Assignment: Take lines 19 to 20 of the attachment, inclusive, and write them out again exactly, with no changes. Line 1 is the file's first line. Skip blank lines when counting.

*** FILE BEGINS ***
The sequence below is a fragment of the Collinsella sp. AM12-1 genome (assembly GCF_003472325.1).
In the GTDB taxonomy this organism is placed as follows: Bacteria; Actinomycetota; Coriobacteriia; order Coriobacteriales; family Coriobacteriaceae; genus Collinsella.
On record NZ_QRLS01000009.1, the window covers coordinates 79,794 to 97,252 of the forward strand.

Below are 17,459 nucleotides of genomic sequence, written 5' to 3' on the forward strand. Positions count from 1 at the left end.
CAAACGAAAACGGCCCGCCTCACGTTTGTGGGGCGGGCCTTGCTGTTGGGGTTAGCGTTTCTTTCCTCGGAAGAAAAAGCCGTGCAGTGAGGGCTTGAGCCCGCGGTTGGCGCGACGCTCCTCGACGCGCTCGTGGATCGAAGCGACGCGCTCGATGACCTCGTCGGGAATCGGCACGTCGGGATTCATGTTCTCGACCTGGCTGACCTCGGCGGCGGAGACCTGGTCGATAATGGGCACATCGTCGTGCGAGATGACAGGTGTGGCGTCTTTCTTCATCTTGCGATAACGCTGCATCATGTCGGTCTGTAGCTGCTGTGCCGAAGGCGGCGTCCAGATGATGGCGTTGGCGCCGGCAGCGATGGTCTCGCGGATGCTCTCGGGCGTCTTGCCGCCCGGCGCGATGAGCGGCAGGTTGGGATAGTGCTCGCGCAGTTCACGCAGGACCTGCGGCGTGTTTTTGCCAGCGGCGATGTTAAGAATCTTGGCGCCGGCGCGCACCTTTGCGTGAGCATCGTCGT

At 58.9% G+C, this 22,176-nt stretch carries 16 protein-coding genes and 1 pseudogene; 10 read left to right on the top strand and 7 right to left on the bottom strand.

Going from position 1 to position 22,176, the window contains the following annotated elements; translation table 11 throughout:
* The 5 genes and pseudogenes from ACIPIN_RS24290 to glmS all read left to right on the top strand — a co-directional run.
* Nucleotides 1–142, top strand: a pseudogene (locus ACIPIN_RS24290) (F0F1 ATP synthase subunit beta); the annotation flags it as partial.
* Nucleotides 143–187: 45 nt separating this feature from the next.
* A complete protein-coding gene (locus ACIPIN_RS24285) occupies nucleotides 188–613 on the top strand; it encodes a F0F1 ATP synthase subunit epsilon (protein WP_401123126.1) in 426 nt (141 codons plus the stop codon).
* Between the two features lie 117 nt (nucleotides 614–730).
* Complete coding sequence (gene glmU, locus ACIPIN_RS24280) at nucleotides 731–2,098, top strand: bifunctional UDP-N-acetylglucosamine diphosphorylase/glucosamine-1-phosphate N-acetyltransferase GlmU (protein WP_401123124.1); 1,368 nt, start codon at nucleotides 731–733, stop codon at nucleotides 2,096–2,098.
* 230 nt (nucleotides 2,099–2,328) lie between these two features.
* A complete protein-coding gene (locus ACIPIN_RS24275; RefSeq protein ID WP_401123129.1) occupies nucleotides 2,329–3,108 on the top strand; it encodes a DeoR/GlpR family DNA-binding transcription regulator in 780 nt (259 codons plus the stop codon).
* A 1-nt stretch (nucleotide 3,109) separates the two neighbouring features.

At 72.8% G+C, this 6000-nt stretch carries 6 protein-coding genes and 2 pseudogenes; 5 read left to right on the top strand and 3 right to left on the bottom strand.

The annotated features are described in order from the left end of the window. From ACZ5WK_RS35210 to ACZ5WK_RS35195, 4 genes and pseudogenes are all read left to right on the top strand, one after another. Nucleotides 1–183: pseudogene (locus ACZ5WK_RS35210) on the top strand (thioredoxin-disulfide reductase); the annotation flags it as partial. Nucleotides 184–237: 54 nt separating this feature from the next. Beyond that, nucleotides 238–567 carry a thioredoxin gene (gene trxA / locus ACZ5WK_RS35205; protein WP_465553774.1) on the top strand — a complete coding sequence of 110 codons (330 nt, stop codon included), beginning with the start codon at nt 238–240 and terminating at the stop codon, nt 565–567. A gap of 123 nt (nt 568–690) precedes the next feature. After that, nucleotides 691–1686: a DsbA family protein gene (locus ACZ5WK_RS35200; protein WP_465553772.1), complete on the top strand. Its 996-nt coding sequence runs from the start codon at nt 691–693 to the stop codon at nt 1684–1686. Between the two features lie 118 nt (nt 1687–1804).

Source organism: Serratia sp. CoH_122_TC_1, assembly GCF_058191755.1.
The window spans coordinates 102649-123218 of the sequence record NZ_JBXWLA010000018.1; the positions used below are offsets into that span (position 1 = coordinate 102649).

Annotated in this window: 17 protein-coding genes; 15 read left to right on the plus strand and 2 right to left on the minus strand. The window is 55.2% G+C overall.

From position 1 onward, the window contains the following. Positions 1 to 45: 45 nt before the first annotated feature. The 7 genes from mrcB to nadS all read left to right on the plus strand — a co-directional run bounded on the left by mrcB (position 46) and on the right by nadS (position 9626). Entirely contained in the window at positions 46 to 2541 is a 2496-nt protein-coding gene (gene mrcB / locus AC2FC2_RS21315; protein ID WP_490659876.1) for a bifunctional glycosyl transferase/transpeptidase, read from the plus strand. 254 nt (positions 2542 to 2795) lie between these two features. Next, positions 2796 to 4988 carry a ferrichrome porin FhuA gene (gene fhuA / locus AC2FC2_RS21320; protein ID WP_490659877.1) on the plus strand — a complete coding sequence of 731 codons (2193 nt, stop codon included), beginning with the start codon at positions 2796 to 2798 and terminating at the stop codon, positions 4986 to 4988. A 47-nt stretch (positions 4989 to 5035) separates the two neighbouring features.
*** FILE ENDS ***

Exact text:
Source organism: Serratia sp. CoH_122_TC_1, assembly GCF_058191755.1.
The window spans coordinates 102649-123218 of the sequence record NZ_JBXWLA010000018.1; the positions used below are offsets into that span (position 1 = coordinate 102649).